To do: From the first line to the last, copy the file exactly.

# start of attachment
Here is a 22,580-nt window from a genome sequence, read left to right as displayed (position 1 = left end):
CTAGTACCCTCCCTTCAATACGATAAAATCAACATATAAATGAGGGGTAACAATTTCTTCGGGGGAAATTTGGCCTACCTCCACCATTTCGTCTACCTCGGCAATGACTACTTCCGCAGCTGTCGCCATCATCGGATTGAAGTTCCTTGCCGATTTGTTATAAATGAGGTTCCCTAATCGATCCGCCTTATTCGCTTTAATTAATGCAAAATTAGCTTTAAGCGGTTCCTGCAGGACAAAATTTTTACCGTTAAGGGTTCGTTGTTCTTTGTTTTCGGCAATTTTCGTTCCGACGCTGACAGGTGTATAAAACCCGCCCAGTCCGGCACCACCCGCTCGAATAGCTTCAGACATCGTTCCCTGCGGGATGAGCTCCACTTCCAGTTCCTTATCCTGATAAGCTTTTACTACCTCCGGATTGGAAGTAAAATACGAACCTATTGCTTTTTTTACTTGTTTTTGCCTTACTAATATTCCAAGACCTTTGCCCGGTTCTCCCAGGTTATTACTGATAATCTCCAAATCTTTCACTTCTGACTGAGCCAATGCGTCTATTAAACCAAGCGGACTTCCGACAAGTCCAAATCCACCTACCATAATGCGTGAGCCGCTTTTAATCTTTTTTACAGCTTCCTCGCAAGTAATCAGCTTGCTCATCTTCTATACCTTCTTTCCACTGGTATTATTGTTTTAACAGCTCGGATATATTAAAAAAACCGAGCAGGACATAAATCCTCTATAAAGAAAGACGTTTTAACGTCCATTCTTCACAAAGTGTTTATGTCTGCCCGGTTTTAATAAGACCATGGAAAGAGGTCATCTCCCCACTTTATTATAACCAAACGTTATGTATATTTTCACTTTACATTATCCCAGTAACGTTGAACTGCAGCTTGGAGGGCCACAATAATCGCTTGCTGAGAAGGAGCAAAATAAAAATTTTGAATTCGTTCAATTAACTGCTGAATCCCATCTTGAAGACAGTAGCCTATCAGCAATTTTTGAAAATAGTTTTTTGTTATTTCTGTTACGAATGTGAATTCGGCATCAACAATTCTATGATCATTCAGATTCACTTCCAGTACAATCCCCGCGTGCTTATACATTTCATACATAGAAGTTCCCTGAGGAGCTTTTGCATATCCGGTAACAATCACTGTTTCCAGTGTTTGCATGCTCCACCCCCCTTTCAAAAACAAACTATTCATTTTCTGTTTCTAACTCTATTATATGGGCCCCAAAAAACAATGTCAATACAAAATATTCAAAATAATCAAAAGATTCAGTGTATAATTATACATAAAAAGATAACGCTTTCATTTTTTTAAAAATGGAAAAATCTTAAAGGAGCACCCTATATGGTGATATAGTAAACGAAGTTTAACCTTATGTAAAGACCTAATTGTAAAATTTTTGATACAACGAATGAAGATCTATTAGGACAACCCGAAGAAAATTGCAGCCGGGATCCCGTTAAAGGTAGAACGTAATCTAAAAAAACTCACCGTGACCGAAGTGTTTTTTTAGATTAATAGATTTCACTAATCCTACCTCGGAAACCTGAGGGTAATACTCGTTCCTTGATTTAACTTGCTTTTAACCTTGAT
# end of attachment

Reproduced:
Here is a 22,580-nt window from a genome sequence, read left to right as displayed (position 1 = left end):
CTAGTACCCTCCCTTCAATACGATAAAATCAACATATAAATGAGGGGTAACAATTTCTTCGGGGGAAATTTGGCCTACCTCCACCATTTCGTCTACCTCGGCAATGACTACTTCCGCAGCTGTCGCCATCATCGGATTGAAGTTCCTTGCCGATTTGTTATAAATGAGGTTCCCTAATCGATCCGCCTTATTCGCTTTAATTAATGCAAAATTAGCTTTAAGCGGTTCCTGCAGGACAAAATTTTTACCGTTAAGGGTTCGTTGTTCTTTGTTTTCGGCAATTTTCGTTCCGACGCTGACAGGTGTATAAAACCCGCCCAGTCCGGCACCACCCGCTCGAATAGCTTCAGACATCGTTCCCTGCGGGATGAGCTCCACTTCCAGTTCCTTATCCTGATAAGCTTTTACTACCTCCGGATTGGAAGTAAAATACGAACCTATTGCTTTTTTTACTTGTTTTTGCCTTACTAATATTCCAAGACCTTTGCCCGGTTCTCCCAGGTTATTACTGATAATCTCCAAATCTTTCACTTCTGACTGAGCCAATGCGTCTATTAAACCAAGCGGACTTCCGACAAGTCCAAATCCACCTACCATAATGCGTGAGCCGCTTTTAATCTTTTTTACAGCTTCCTCGCAAGTAATCAGCTTGCTCATCTTCTATACCTTCTTTCCACTGGTATTATTGTTTTAACAGCTCGGATATATTAAAAAAACCGAGCAGGACATAAATCCTCTATAAAGAAAGACGTTTTAACGTCCATTCTTCACAAAGTGTTTATGTCTGCCCGGTTTTAATAAGACCATGGAAAGAGGTCATCTCCCCACTTTATTATAACCAAACGTTATGTATATTTTCACTTTACATTATCCCAGTAACGTTGAACTGCAGCTTGGAGGGCCACAATAATCGCTTGCTGAGAAGGAGCAAAATAAAAATTTTGAATTCGTTCAATTAACTGCTGAATCCCATCTTGAAGACAGTAGCCTATCAGCAATTTTTGAAAATAGTTTTTTGTTATTTCTGTTACGAATGTGAATTCGGCATCAACAATTCTATGATCATTCAGATTCACTTCCAGTACAATCCCCGCGTGCTTATACATTTCATACATAGAAGTTCCCTGAGGAGCTTTTGCATATCCGGTAACAATCACTGTTTCCAGTGTTTGCATGCTCCACCCCCCTTTCAAAAACAAACTATTCATTTTCTGTTTCTAACTCTATTATATGGGCCCCAAAAAACAATGTCAATACAAAATATTCAAAATAATCAAAAGATTCAGTGTATAATTATACATAAAAAGATAACGCTTTCATTTTTTTAAAAATGGAAAAATCTTAAAGGAGCACCCTATATGGTGATATAGTAAACGAAGTTTAACCTTATGTAAAGACCTAATTGTAAAATTTTTGATACAACGAATGAAGATCTATTAGGACAACCCGAAGAAAATTGCAGCCGGGATCCCGTTAAAGGTAGAACGTAATCTAAAAAAACTCACCGTGACCGAAGTGTTTTTTTAGATTAATAGATTTCACTAATCCTACCTCGGAAACCTGAGGGTAATACTCGTTCCTTGATTTAACTTGCTTTTAACCTTGAT